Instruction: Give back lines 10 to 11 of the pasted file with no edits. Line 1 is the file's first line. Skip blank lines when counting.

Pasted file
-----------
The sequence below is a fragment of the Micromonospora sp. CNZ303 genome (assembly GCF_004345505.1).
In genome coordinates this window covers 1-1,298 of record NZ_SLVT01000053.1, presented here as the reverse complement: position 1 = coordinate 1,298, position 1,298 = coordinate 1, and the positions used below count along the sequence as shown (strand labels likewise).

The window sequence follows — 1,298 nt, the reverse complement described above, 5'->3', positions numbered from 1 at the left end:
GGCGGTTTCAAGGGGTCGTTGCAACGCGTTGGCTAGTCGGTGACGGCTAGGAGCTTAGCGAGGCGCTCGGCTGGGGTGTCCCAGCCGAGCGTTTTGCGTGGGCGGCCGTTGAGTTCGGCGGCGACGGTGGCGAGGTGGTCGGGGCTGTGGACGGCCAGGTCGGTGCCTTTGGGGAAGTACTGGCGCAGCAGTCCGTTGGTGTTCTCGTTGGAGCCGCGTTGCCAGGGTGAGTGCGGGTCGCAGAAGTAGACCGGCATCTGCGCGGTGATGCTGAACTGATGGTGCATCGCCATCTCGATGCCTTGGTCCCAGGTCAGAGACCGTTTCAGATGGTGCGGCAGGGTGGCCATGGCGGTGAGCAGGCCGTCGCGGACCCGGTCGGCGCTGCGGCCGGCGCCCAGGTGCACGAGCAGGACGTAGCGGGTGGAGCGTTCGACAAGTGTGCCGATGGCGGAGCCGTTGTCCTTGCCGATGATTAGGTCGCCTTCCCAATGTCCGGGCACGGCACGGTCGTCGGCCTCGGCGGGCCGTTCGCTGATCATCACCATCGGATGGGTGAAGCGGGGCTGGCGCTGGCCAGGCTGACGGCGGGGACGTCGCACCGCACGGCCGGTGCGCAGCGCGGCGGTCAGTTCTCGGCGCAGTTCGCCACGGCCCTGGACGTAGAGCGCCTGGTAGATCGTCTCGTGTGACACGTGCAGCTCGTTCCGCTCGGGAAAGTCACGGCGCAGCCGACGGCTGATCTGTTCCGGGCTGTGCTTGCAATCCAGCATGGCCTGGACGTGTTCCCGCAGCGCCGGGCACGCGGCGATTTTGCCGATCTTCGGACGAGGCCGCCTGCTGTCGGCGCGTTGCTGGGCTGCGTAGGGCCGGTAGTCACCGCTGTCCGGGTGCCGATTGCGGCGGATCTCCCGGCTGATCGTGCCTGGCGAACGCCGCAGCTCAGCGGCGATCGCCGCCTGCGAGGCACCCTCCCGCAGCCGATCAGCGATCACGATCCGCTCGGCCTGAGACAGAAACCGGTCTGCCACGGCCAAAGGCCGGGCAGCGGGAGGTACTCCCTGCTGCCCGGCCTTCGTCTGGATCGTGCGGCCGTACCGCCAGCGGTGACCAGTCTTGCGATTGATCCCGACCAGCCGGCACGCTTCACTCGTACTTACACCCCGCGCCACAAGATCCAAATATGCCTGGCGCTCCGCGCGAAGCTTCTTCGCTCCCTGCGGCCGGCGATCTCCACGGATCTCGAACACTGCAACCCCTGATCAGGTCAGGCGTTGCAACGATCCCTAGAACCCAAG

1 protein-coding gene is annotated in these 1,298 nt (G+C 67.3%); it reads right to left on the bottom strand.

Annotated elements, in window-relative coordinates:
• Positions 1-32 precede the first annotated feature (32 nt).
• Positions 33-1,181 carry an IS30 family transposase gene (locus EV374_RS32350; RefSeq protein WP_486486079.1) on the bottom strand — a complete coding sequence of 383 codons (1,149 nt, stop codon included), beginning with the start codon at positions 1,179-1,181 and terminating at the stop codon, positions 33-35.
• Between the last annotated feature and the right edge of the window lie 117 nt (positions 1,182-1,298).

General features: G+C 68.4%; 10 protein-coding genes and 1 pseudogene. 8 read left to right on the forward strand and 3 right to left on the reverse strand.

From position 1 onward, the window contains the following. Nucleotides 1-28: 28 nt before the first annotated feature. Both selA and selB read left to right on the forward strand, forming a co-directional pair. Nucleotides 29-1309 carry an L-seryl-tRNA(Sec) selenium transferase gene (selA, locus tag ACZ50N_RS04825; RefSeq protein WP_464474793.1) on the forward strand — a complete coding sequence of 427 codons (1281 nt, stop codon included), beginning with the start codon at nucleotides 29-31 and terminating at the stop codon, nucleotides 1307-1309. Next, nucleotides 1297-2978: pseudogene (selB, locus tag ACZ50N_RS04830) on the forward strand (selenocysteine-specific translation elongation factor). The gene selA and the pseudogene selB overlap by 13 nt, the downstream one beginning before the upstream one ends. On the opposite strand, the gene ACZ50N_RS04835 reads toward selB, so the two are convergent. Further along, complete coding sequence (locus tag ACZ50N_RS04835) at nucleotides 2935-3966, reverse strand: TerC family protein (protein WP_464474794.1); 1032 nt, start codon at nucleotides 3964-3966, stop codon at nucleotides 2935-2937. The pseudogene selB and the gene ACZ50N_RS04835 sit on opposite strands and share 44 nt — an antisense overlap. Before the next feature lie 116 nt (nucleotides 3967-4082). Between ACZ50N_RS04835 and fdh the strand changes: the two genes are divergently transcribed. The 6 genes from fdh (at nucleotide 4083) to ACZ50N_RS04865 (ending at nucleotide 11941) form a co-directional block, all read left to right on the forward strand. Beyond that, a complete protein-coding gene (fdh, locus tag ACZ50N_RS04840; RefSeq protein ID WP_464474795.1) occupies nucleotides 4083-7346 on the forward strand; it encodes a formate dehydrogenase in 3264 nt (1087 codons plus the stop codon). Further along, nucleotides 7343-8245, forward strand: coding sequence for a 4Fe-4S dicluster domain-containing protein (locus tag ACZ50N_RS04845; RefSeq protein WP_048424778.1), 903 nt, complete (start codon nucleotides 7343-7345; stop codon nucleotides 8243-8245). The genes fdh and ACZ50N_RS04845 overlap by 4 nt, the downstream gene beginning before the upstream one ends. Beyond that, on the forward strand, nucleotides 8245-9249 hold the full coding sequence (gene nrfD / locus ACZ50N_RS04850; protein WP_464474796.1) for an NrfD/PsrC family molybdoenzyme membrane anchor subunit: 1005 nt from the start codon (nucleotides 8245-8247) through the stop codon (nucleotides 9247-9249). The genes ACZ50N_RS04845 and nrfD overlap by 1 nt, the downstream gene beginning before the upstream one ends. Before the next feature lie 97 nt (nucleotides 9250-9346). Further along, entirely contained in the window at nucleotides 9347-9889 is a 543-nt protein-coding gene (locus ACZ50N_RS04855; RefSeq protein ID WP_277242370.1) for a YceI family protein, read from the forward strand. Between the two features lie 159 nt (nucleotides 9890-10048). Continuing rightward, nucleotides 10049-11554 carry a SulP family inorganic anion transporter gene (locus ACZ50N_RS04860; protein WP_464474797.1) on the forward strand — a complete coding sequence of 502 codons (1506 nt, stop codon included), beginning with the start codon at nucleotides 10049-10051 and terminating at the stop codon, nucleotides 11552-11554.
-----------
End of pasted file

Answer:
General features: G+C 68.4%; 10 protein-coding genes and 1 pseudogene. 8 read left to right on the forward strand and 3 right to left on the reverse strand.

From position 1 onward, the window contains the following. Nucleotides 1-28: 28 nt before the first annotated feature. Both selA and selB read left to right on the forward strand, forming a co-directional pair. Nucleotides 29-1309 carry an L-seryl-tRNA(Sec) selenium transferase gene (selA, locus tag ACZ50N_RS04825; RefSeq protein WP_464474793.1) on the forward strand — a complete coding sequence of 427 codons (1281 nt, stop codon included), beginning with the start codon at nucleotides 29-31 and terminating at the stop codon, nucleotides 1307-1309. Next, nucleotides 1297-2978: pseudogene (selB, locus tag ACZ50N_RS04830) on the forward strand (selenocysteine-specific translation elongation factor). The gene selA and the pseudogene selB overlap by 13 nt, the downstream one beginning before the upstream one ends. On the opposite strand, the gene ACZ50N_RS04835 reads toward selB, so the two are convergent. Further along, complete coding sequence (locus tag ACZ50N_RS04835) at nucleotides 2935-3966, reverse strand: TerC family protein (protein WP_464474794.1); 1032 nt, start codon at nucleotides 3964-3966, stop codon at nucleotides 2935-2937. The pseudogene selB and the gene ACZ50N_RS04835 sit on opposite strands and share 44 nt — an antisense overlap. Before the next feature lie 116 nt (nucleotides 3967-4082). Between ACZ50N_RS04835 and fdh the strand changes: the two genes are divergently transcribed. The 6 genes from fdh (at nucleotide 4083) to ACZ50N_RS04865 (ending at nucleotide 11941) form a co-directional block, all read left to right on the forward strand. Beyond that, a complete protein-coding gene (fdh, locus tag ACZ50N_RS04840; RefSeq protein ID WP_464474795.1) occupies nucleotides 4083-7346 on the forward strand; it encodes a formate dehydrogenase in 3264 nt (1087 codons plus the stop codon). Further along, nucleotides 7343-8245, forward strand: coding sequence for a 4Fe-4S dicluster domain-containing protein (locus tag ACZ50N_RS04845; RefSeq protein WP_048424778.1), 903 nt, complete (start codon nucleotides 7343-7345; stop codon nucleotides 8243-8245). The genes fdh and ACZ50N_RS04845 overlap by 4 nt, the downstream gene beginning before the upstream one ends. Beyond that, on the forward strand, nucleotides 8245-9249 hold the full coding sequence (gene nrfD / locus ACZ50N_RS04850; protein WP_464474796.1) for an NrfD/PsrC family molybdoenzyme membrane anchor subunit: 1005 nt from the start codon (nucleotides 8245-8247) through the stop codon (nucleotides 9247-9249). The genes ACZ50N_RS04845 and nrfD overlap by 1 nt, the downstream gene beginning before the upstream one ends. Before the next feature lie 97 nt (nucleotides 9250-9346). Further along, entirely contained in the window at nucleotides 9347-9889 is a 543-nt protein-coding gene (locus ACZ50N_RS04855; RefSeq protein ID WP_277242370.1) for a YceI family protein, read from the forward strand. Between the two features lie 159 nt (nucleotides 9890-10048). Continuing rightward, nucleotides 10049-11554 carry a SulP family inorganic anion transporter gene (locus ACZ50N_RS04860; protein WP_464474797.1) on the forward strand — a complete coding sequence of 502 codons (1506 nt, stop codon included), beginning with the start codon at nucleotides 10049-10051 and terminating at the stop codon, nucleotides 11552-11554.